In the Bible, Lazarus is raised from the dead by Jesus. In medicine, Lazarus is the patient who, believed dead, spontaneously starts to circulate blood.
About 40 cases of the Lazarus phenomenon, a number that experts believe is too small to be valid, have been reported in the medical literature. (I have seen at least three cases in my own career.) Though most patients died soon after the event, in eight cases they left the hospital, neurological functions intact. The cases share a kind of morbidity: A man, eighty, is pronounced dead after thirty minutes of CPR. His doctor showers and returns five minutes later to find his patient has a pulse. A man, eighty-four, goes into cardiac arrest while biking. After fifteen minutes of CPR he is pronounced dead and taken to a mortuary, where attendants see him breathing. A woman, sixty-eight, suffers a heart attack and goes into prolonged cardiac arrest. Removed from her ventilator, she is taken to a separate room, where about twenty minutes later a nurse notes she is breathing and moving under the sheet. She is discharged from the hospital and dies three months later in her sleep.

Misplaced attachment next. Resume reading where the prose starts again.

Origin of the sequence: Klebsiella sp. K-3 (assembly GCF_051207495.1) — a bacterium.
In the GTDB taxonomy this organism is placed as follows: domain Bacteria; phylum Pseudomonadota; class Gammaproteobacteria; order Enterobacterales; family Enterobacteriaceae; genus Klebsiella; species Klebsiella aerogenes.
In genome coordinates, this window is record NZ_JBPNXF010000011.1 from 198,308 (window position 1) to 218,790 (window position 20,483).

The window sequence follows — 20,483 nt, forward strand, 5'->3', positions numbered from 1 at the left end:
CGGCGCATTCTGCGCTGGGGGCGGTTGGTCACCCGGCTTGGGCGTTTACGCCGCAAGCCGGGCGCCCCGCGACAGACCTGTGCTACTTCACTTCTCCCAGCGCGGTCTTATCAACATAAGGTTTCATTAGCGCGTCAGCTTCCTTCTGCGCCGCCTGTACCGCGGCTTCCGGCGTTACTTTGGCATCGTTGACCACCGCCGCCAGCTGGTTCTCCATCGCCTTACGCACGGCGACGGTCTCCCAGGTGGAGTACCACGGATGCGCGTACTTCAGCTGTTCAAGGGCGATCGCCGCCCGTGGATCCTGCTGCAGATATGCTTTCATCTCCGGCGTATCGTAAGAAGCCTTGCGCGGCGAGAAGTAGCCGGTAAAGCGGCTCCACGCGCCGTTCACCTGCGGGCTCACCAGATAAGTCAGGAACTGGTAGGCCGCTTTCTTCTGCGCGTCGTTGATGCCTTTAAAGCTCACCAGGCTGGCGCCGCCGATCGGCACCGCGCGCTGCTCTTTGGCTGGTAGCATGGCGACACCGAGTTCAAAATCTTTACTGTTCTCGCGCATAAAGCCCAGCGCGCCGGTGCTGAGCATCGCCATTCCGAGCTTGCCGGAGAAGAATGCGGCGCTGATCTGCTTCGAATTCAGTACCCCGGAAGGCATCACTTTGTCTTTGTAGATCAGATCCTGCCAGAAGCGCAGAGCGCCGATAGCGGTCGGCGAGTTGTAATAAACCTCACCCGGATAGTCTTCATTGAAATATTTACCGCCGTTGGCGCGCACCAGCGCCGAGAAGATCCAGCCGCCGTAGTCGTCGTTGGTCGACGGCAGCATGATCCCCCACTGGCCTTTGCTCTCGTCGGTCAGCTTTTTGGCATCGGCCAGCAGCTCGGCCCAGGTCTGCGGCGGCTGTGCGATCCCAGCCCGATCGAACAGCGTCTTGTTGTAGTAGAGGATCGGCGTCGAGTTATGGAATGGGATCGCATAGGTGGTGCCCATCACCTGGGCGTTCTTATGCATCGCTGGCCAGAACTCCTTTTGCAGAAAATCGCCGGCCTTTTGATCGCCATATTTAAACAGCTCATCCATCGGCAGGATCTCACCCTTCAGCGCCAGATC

Why are certain deaths “reversible”? The phenomenon remains a mystery. Some have speculated that cessation of CPR decreases pressure in the chest cavity, allowing blood to return to the heart.